So I reached down and folded back the remaining sides, feeling like I had just discovered some long lost tomb. Inside were memories long forgotten—notebooks and newspaper clippings, an old T shirt gifted to me by someone who must have been important but whom I’d forgotten, an old fountain pen. And buried beneath it all, a single cassette tape with the word LIFE written on the label.
Dad hollered again, telling me Christmas would be over by the time I got all the decorations down. I felt the stuff in the box. I took the tape. Partly because it was the only thing I could fit in my pocket. Mostly because it intrigued me. I had no idea what was on there, and I wanted to know what LIFE meant to a seventeen-year-old me who believed the world lay at his feet.
I got back home and dug out an old cassette player from the closet, amazed not only that I had one, but that it still worked and I’d remembered how to use one. I sat it at my desk, popped the tape in, and pushed Play. What came over the speaker wasn’t my own voice expounding upon my adolescent wants and dreams. It was music.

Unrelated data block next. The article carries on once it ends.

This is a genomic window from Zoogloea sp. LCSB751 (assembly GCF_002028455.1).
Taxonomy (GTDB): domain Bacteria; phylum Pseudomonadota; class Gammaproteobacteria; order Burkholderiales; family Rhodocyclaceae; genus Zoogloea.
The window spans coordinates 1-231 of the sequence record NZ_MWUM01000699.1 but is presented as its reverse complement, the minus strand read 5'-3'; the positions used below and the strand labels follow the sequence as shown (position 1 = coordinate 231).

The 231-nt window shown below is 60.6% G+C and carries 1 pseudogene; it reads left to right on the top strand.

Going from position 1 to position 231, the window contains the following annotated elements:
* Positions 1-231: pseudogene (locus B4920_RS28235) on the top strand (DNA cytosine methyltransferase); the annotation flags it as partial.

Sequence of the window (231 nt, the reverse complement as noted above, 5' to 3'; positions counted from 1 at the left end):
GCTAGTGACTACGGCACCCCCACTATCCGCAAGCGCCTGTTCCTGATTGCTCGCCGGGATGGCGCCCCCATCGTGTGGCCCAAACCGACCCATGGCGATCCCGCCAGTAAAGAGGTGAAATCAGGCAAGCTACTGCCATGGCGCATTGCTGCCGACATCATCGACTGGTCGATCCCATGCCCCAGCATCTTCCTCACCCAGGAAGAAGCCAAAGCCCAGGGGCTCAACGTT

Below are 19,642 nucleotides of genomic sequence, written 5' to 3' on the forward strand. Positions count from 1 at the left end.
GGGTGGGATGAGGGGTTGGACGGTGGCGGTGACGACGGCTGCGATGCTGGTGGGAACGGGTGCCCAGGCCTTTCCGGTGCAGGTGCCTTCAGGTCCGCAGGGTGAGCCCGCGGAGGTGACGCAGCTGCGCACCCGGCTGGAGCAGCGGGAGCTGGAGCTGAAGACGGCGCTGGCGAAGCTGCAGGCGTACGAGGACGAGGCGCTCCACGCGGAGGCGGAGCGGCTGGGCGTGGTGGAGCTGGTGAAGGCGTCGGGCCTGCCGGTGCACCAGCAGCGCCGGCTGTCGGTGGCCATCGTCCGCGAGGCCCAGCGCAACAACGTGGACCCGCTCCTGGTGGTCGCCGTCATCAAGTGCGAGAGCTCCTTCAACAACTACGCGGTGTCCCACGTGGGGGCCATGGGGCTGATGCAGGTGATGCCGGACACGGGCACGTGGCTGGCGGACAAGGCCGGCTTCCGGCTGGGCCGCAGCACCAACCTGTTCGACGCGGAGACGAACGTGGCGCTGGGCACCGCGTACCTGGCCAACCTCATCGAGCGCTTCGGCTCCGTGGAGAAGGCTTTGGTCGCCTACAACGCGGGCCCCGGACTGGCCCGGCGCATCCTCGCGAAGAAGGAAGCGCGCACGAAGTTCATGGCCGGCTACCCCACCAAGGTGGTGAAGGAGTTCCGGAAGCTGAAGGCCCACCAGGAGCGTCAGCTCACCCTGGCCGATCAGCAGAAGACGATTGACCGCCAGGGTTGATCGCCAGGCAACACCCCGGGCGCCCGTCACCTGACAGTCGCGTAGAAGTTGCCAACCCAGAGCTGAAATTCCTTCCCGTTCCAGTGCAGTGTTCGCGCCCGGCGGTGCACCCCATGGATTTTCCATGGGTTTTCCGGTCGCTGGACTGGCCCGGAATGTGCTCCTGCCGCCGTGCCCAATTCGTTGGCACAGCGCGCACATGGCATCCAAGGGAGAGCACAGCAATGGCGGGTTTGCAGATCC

Of course it had to be music.
Back then, at that age, everything was music. I had so many of those cassettes back then my truck couldn’t hold them. Half were kept in the glovebox, half in my room. Mix tapes, we called them. I guess you can do the same with CDs now, but I don’t know what they’re called.
Honestly? I was a little disappointed. Was I really so shallow that long ago to think sixty minutes of spandex-pantsed, makeup wearing, hair metal music was the one thing of my past worth preserving for the future?
It wasn’t the first time the person I am shook my head at the person I was and called him an idiot.
But I kept the tape playing. One song melted into the next, and before long I wasn’t only playing air guitar and singing along, I was remembering. Where I first heard that song. Who I was with. What I was doing. What I felt.